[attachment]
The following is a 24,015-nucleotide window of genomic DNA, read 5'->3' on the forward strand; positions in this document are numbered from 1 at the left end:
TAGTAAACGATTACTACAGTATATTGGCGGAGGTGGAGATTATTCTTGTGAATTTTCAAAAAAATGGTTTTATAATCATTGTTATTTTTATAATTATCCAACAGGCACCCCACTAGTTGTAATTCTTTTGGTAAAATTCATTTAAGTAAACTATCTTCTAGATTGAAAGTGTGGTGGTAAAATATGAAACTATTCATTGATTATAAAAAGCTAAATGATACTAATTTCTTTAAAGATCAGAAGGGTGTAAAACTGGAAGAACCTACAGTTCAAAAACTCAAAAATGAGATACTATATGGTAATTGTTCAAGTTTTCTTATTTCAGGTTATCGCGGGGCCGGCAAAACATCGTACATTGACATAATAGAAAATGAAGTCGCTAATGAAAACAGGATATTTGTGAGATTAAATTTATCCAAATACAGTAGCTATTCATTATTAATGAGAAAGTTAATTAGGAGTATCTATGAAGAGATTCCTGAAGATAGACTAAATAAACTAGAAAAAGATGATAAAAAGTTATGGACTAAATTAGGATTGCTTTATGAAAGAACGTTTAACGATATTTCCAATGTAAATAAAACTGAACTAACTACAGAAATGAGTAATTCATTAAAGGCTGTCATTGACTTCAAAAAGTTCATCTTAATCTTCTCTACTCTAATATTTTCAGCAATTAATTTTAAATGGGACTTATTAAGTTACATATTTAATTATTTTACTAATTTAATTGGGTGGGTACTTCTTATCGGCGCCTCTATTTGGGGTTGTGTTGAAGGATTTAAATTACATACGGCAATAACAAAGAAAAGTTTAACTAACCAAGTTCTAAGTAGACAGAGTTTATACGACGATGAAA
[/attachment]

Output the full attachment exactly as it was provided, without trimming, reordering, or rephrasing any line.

The following is a 24,015-nucleotide window of genomic DNA, read 5'->3' on the forward strand; positions in this document are numbered from 1 at the left end:
TAGTAAACGATTACTACAGTATATTGGCGGAGGTGGAGATTATTCTTGTGAATTTTCAAAAAAATGGTTTTATAATCATTGTTATTTTTATAATTATCCAACAGGCACCCCACTAGTTGTAATTCTTTTGGTAAAATTCATTTAAGTAAACTATCTTCTAGATTGAAAGTGTGGTGGTAAAATATGAAACTATTCATTGATTATAAAAAGCTAAATGATACTAATTTCTTTAAAGATCAGAAGGGTGTAAAACTGGAAGAACCTACAGTTCAAAAACTCAAAAATGAGATACTATATGGTAATTGTTCAAGTTTTCTTATTTCAGGTTATCGCGGGGCCGGCAAAACATCGTACATTGACATAATAGAAAATGAAGTCGCTAATGAAAACAGGATATTTGTGAGATTAAATTTATCCAAATACAGTAGCTATTCATTATTAATGAGAAAGTTAATTAGGAGTATCTATGAAGAGATTCCTGAAGATAGACTAAATAAACTAGAAAAAGATGATAAAAAGTTATGGACTAAATTAGGATTGCTTTATGAAAGAACGTTTAACGATATTTCCAATGTAAATAAAACTGAACTAACTACAGAAATGAGTAATTCATTAAAGGCTGTCATTGACTTCAAAAAGTTCATCTTAATCTTCTCTACTCTAATATTTTCAGCAATTAATTTTAAATGGGACTTATTAAGTTACATATTTAATTATTTTACTAATTTAATTGGGTGGGTACTTCTTATCGGCGCCTCTATTTGGGGTTGTGTTGAAGGATTTAAATTACATACGGCAATAACAAAGAAAAGTTTAACTAACCAAGTTCTAAGTAGACAGAGTTTATACGACGATGAAA